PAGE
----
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Lumps, but not cancer

These symmetrical bilateral symptoms are usually due to fibrocystic disease and can occur in up to 50% of women between the ages of 20 and 50
The most typical location of lumps in fibrocystic disease is the upper outer area of the breast.

Dr Gita Mathai   |     |   Published 09.09.20, 05:38 AM

When breasts become lumpy and painful, women are worried: could this be cancer? These symmetrical bilateral symptoms are, however, usually due to fibrocystic disease and can occur in up to 50 per cent of women between the ages of 20 and 50.

The most typical location of lumps in fibrocystic disease is the upper outer area of the breast. They are often not consistently in the same place but move around. They are more easily felt with the palm than with fingers. The pain and lumps tend to become more prominent in the week before menstruation. Sometimes there can be a discoloured, painless discharge from the nipples. The clue to the diagnosis is that the changes are present in both breasts. In cancer, a lump is present in only one breast.

The levels of the hormones estrogen and progesterone fluctuate during a menstrual cycle. The response of the breast tissue to these changes results in fibrocystic disease.

Any complaints of “lumps” in the breast at any age, however, needs to be taken seriously. A thorough physical examination, a screening ultrasound and a mammogram will precisely locate the lumps and cysts. A fine-needle aspiration can then be done. Quite often, when the cyst is pricked for this procedure, it drains and disappears for good.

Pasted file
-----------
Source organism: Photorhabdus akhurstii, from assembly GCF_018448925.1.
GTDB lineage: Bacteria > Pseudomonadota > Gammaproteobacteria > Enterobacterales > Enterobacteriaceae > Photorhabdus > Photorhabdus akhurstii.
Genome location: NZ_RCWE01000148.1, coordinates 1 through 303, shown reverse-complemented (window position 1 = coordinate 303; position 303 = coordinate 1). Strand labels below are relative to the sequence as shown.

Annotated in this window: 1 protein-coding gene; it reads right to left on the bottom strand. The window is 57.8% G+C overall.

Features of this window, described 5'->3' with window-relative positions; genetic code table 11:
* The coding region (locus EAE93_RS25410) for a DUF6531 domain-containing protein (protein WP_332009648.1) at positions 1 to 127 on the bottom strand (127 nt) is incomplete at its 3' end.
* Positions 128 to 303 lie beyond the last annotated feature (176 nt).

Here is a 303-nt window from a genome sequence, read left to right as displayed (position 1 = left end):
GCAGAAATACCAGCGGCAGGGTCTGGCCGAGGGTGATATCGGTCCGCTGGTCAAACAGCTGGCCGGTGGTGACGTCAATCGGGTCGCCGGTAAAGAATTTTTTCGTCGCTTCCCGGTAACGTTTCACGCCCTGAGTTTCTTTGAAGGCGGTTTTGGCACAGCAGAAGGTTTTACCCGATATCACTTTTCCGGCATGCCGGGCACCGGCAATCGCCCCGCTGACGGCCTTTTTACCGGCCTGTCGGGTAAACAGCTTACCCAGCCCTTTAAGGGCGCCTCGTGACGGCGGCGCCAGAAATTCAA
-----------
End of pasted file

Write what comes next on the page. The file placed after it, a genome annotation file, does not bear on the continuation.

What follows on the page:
The innerwear of women with fibrocystic disease needs to be well-fitting with broad shoulder straps to provide support to breasts. Sports bras are ideal. Sometimes they need to be worn at night as well if the pain and tenderness interfere with sleep.

Limiting the intake of tea, coffee and cola, especially during the premenstrual period, reduces the pain in some women as does reducing weight and hormone therapy.

Supplements of Vitamin B6 (100mg a day), Vitamin E (200mg twice a day) and evening primrose oil (500-1,000mg twice a day) may also help.

External applications of either ice or heat help with temporary relief.

The writer is a paediatrician with a family practice at Vellore and the author of Staying Healthy in Modern India. If you have any questions on health issues please write to yourhealthgm@yahoo.co.in

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